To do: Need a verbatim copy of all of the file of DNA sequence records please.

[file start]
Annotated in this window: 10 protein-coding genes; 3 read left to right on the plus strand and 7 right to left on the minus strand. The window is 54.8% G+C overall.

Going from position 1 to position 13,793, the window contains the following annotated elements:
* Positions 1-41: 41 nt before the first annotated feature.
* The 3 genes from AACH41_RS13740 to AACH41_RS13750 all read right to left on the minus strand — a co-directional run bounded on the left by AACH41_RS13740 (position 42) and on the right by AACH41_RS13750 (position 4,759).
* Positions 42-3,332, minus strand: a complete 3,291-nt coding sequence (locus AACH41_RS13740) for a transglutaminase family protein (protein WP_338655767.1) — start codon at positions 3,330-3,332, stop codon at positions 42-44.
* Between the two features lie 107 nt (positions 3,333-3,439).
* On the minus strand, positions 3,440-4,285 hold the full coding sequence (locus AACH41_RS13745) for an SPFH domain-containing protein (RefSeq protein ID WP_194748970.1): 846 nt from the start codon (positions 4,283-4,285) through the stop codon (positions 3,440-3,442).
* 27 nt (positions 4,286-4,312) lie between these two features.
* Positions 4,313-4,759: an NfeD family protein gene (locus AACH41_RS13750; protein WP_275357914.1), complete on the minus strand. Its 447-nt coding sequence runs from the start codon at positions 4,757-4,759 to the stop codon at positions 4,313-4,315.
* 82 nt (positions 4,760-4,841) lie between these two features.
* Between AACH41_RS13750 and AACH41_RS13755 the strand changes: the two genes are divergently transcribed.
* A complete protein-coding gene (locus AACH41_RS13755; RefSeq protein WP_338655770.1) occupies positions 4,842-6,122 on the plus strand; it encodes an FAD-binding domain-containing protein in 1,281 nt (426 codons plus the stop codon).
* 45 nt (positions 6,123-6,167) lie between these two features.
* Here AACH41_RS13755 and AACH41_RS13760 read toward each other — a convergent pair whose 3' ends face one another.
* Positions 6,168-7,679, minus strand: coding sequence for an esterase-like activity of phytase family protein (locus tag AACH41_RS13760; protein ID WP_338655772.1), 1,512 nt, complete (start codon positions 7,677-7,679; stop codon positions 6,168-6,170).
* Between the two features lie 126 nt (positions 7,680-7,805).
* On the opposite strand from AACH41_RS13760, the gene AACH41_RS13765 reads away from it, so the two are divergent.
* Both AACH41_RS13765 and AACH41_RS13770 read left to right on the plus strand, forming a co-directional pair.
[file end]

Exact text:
Annotated in this window: 10 protein-coding genes; 3 read left to right on the plus strand and 7 right to left on the minus strand. The window is 54.8% G+C overall.

Going from position 1 to position 13,793, the window contains the following annotated elements:
* Positions 1-41: 41 nt before the first annotated feature.
* The 3 genes from AACH41_RS13740 to AACH41_RS13750 all read right to left on the minus strand — a co-directional run bounded on the left by AACH41_RS13740 (position 42) and on the right by AACH41_RS13750 (position 4,759).
* Positions 42-3,332, minus strand: a complete 3,291-nt coding sequence (locus AACH41_RS13740) for a transglutaminase family protein (protein WP_338655767.1) — start codon at positions 3,330-3,332, stop codon at positions 42-44.
* Between the two features lie 107 nt (positions 3,333-3,439).
* On the minus strand, positions 3,440-4,285 hold the full coding sequence (locus AACH41_RS13745) for an SPFH domain-containing protein (RefSeq protein ID WP_194748970.1): 846 nt from the start codon (positions 4,283-4,285) through the stop codon (positions 3,440-3,442).
* 27 nt (positions 4,286-4,312) lie between these two features.
* Positions 4,313-4,759: an NfeD family protein gene (locus AACH41_RS13750; protein WP_275357914.1), complete on the minus strand. Its 447-nt coding sequence runs from the start codon at positions 4,757-4,759 to the stop codon at positions 4,313-4,315.
* 82 nt (positions 4,760-4,841) lie between these two features.
* Between AACH41_RS13750 and AACH41_RS13755 the strand changes: the two genes are divergently transcribed.
* A complete protein-coding gene (locus AACH41_RS13755; RefSeq protein WP_338655770.1) occupies positions 4,842-6,122 on the plus strand; it encodes an FAD-binding domain-containing protein in 1,281 nt (426 codons plus the stop codon).
* 45 nt (positions 6,123-6,167) lie between these two features.
* Here AACH41_RS13755 and AACH41_RS13760 read toward each other — a convergent pair whose 3' ends face one another.
* Positions 6,168-7,679, minus strand: coding sequence for an esterase-like activity of phytase family protein (locus tag AACH41_RS13760; protein ID WP_338655772.1), 1,512 nt, complete (start codon positions 7,677-7,679; stop codon positions 6,168-6,170).
* Between the two features lie 126 nt (positions 7,680-7,805).
* On the opposite strand from AACH41_RS13760, the gene AACH41_RS13765 reads away from it, so the two are divergent.
* Both AACH41_RS13765 and AACH41_RS13770 read left to right on the plus strand, forming a co-directional pair.